ECB: Long- and Medium-Term Consumer Inflation Expectations Post Decline

7 March 2023

By Xavier D’Arcy – FRANKFURT (Econostream) – According to the European Central Bank’s Consumer Expectations Survey results for January 2023, released on Tuesday, Eurozone citizens’ perceptions of inflation have declined across multiple time horizons.

The survey results showed that consumers’ median rate of perceived inflation over the past 12 months declined to 9.5%, down from 9.9% in December 2022. Meanwhile, expectations for inflation three years ahead declined by a considerable margin, from 3.0% to 2.5%, substantially more than reversing a slight increase in the previous survey. Expectations for inflation over the next 12 months also fell, to 4.9% from 5.0%.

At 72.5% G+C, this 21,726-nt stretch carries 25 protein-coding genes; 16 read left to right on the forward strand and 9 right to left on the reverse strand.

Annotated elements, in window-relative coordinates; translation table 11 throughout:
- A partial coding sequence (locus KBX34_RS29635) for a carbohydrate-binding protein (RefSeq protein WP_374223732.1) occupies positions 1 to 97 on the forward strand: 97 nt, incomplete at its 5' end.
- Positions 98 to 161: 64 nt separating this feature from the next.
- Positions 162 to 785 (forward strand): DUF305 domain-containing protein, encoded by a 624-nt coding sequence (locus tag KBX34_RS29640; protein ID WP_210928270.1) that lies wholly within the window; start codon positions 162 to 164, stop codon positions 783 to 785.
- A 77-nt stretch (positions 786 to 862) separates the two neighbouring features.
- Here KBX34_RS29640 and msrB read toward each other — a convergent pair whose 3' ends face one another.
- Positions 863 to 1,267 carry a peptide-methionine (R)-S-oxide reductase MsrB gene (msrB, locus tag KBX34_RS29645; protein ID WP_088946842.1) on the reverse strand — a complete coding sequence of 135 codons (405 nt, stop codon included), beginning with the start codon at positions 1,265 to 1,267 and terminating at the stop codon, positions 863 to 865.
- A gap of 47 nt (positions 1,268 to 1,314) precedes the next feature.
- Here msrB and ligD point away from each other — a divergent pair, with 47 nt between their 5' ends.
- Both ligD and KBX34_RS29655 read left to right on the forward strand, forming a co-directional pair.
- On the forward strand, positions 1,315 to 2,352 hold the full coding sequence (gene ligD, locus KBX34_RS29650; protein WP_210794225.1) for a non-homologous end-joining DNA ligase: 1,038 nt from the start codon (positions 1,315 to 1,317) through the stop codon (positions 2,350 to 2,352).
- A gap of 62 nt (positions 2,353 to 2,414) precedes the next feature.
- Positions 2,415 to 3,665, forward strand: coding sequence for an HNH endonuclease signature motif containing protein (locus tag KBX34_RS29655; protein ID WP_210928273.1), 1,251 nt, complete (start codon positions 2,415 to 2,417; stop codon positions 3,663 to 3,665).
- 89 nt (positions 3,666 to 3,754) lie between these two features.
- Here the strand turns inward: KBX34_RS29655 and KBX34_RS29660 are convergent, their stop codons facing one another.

Consumer expectations for growth and unemployment improved somewhat, the survey showed. Despite still indicating a contraction, consumers revised upwards their projections for economic growth within the next year to -1.2% as opposed to -1.5% in December 2022. Correspondingly, expectations for the unemployment rate decreased to 11.6% for the next 12 months, compared to the previous forecast of 11.9% in December.

The survey, based on some 14,000 responses from Belgium, Germany, Spain, France, Italy and the Netherlands, also showed overall expectations for nominal income growth 12 months ahead at 1.3% in December, an increase from 1.0% in November. This improvement was primarily driven by respondents with household incomes below the median, the ECB said.

House price growth expectations weakened as well, according to the survey, with consumers expecting an increase of 2.5% in the price of their home over the next 12 months, compared with 3.0% in December 2022.

Expectations for mortgage interest rates 12 months ahead remained broadly stable at 4.9%, which was 1.6 percentage points higher than at the beginning of 2022, the ECB said.